Bobcats (Lynx rufus) are a native carnivore of many parts of the United States. Unfortunately, by 1850, in the United States, most were extirpated, or nearly so. This followed pioneer settlement, associated human population expansion, and the industrial revolution. Because of this, records of bobcats were rare until the mid-1900s. The population re-establishment began around 2000. Today, 41 states use some sort of bobcat population monitoring.
These are states that have been pushing for bobcat programs all across the country. Because the bobcat lives in a wide variety of areas, with variations in its diet, they play essential roles in the geographic regions in which they live.
In the 1800s, government-mandated hunting existed to maintain healthy population sizes, supplying the fur trade, as well as control the predation of lower trophic level animals. Into the 1900s, the annual hunting numbers increased to nearly 400 bobcats per year, depending on the state. This number rapidly declined in the 1970s. When many states changed the status of the bobcat from nuisance to game animal, the trend of decreasing bobcat populations had been occurring around the entire United States.
This decline in the population of the bobcat poses several problems to both humans and the natural environment. These problems range from the economic value of a pelt to the collapse of environmental systems with the removal of a top-level trophic predator.
The economy is an aspect of society that is continually influencing human decisions. From the 1800s to the late 1900s, bobcat pelts were extremely desirable. This trend was seen primarily in Europe, where the United States was making most of its sales. This change in economic value for bobcat pelts dramatically increased the hunting and trapping of this species, which in turn led to its decline.
Because the bobcat is a carnivore, it serves an essential purpose in an ecosystem. This purpose is maintaining control of the lower-level secondary consumers that make up their diets, such as the eastern cottontail (Sylvilagus floridanus) and white-tailed deer (Odocoileus virginianus). If left without predation to maintain sustainable numbers in these populations, the vegetation of the areas in these environments would become increasingly low. This herbivore population growth can lead to high erosion levels, which can lead to problems with water pollution.
The effects of human activity can be evident and predictable. The clearing of land for agriculture and development, if those areas are later left unused, can see dramatic before and after differences in plant and animal populations. There are other changes that humans can spark, that may be less obvious and longer-lasting. Nutrients start in the soil and work their way up from plants, to herbivores, to carnivores, and back to plants. Therefore, the land and composition of an ecosystem’s baseline are incredibly important when considering the forecast of the entire ecosystem.
Bobcats consider how much of the forest is available to them that allows them shelter from larger predators as well as people. Bobcats will take advantage of a wide variety of resources on a daily to weekly basis but remain to prefer areas that are less developed. Humans are prevalent in the United States. Therefore there are minimal land options that have not been occupied in some way by humans. Because of this, bobcat habitats have been dwindling in size for the last two centuries. Typically, bobcats have territories that span over a wide area and rarely overlap with one another. This need for vast habitat territories is a significant cause of interaction with humans, as competition for territories is increasing.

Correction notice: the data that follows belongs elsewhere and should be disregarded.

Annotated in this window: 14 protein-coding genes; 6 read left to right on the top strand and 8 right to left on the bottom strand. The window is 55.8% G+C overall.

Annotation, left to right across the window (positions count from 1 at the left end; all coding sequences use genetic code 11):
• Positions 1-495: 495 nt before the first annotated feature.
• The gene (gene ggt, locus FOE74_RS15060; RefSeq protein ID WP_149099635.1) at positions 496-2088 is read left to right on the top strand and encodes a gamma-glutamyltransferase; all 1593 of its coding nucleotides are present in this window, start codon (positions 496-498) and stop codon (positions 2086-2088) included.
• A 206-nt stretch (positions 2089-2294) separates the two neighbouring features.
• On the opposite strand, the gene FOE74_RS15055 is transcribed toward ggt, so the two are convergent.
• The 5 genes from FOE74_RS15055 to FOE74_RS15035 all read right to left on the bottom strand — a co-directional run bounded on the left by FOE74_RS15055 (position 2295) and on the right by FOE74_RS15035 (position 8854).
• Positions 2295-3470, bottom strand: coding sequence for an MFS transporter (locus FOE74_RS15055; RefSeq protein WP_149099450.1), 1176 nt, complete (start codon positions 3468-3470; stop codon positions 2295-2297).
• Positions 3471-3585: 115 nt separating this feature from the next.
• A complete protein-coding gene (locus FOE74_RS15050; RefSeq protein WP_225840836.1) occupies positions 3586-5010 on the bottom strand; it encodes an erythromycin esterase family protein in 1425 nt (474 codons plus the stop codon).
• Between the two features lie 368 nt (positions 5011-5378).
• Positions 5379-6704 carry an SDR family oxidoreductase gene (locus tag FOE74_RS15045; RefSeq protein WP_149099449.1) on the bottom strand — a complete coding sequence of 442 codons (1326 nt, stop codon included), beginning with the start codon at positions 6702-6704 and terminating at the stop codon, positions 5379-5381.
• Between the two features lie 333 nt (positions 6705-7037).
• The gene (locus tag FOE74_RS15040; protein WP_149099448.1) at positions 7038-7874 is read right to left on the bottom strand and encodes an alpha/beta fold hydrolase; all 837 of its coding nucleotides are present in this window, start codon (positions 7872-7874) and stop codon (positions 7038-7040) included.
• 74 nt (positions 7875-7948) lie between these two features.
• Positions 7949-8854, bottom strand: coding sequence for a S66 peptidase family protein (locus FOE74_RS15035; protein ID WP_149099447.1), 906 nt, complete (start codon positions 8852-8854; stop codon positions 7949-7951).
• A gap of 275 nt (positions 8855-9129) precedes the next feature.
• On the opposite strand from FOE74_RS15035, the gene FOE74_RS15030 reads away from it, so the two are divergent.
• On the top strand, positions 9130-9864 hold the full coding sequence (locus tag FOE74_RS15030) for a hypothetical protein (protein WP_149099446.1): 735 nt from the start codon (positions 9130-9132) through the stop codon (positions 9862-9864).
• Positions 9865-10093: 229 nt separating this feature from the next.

Because of this, bobcats must attempt to live in highly-populated human areas. Meaning that there is an increase in unwanted interactions between bobcats and humans; these interactions can become dangerous for both the humans and the animals involved.
Finally, with an increase in demand for bobcat pelts in Europe, the decline in the bobcat populations was a hit to the economy. Because bobcats are the only spotted felid that it is still legal to trap in the world, there is an even higher demand for this animal’s fur. Bobcat fur can be sold anywhere from $400 to $100,000 for a single pelt. This high price value is a problem in and of itself. When the cost of hides increases, the incentive to trap or kill the species also increases. These increases create a positive feedback loop of the population steadily declining while the price of pelts is steadily growing.
There are many potential causes for this decline in the bobcat population in the Northeast. But, overall, the future is bright for the species. Due to significant conservation efforts from the United States Division of Wildlife, Fish and Wildlife Service, and IUCN, the bobcat population is currently on the rise. As of 2016, the IUCN has listed the bobcat as a species of least concern on the IUCN Red List.
These studies are examples of the work that is being put into this species to manage the population. There are beneficial breeding programs, education programs, and other hunting and trapping regulations currently in place across the country to help maintain this species into the future.
How You Can Help
In the case of finding a bobcat kitten, please leave it be. Mother bobcats will leave their kittens in safe places while they hunt; They will come back for them when finished. The parents are likely just hiding nearby, waiting for you to leave! If you would remove the kittens from their hiding spot, the mother will not be able to find them and will abandon the young after they are touched or moved by humans. The best thing to do in these situations is to leave the animals alone and to resist giving unnecessary care.